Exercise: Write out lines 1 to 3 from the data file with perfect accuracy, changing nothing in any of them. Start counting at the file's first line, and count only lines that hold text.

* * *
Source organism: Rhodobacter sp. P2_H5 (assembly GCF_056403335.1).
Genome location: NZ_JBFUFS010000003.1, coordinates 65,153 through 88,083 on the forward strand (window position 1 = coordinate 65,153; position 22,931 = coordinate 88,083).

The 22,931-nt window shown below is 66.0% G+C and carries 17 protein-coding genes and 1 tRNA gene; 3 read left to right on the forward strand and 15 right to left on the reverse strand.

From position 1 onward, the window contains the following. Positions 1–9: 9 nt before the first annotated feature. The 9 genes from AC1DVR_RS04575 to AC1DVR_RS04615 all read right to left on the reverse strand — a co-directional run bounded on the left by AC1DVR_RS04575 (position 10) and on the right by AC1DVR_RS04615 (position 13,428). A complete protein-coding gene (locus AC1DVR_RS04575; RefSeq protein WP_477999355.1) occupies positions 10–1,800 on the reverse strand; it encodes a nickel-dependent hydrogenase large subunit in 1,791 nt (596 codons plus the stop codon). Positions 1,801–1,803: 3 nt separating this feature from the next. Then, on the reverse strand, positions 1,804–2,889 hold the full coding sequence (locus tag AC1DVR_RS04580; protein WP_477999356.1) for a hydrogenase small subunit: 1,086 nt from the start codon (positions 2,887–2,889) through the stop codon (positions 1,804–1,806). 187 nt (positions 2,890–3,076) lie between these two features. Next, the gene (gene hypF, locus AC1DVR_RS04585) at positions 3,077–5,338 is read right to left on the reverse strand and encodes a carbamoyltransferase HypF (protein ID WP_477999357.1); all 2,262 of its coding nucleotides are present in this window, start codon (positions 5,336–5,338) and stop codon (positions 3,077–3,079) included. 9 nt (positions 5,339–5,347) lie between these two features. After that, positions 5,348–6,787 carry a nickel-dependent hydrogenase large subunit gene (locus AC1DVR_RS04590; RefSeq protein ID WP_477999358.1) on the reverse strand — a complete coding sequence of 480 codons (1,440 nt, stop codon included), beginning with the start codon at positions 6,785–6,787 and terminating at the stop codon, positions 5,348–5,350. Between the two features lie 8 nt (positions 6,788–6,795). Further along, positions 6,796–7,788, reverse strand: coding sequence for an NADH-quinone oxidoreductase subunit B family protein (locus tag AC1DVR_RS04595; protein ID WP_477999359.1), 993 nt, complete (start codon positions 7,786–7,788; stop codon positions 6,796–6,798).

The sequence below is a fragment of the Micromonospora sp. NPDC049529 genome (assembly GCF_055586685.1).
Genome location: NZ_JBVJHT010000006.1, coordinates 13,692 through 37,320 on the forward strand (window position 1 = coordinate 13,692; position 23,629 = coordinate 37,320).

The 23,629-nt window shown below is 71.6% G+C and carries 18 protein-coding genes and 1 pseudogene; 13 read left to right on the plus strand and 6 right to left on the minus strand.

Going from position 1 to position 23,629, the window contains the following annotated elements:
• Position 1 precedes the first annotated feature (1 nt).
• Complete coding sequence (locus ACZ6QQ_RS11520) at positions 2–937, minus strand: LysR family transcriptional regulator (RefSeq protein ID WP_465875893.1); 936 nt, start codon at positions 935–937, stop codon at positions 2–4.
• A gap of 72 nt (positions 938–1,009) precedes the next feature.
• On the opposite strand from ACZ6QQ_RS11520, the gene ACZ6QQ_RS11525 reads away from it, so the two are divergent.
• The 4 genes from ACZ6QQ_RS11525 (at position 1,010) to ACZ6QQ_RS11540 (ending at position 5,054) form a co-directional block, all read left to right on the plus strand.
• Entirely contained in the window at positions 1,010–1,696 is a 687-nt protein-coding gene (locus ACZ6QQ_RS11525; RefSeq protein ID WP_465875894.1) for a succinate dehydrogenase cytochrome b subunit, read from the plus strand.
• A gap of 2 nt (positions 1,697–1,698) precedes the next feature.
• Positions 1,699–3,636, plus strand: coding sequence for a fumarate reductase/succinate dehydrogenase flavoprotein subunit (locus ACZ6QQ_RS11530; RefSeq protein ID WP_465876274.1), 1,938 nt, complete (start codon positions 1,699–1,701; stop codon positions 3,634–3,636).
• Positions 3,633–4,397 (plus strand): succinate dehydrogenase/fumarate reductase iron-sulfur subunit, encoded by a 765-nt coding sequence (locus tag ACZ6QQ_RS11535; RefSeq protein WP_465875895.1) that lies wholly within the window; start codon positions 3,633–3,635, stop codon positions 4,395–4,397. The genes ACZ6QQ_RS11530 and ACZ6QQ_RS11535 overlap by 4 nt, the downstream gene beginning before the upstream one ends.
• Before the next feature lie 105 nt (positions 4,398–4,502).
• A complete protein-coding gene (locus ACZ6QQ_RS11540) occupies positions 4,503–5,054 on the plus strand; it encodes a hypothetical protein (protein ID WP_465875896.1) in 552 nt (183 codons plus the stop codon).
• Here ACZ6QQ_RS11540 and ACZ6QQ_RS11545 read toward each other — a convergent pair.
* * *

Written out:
Source organism: Rhodobacter sp. P2_H5 (assembly GCF_056403335.1).
Genome location: NZ_JBFUFS010000003.1, coordinates 65,153 through 88,083 on the forward strand (window position 1 = coordinate 65,153; position 22,931 = coordinate 88,083).

The 22,931-nt window shown below is 66.0% G+C and carries 17 protein-coding genes and 1 tRNA gene; 3 read left to right on the forward strand and 15 right to left on the reverse strand.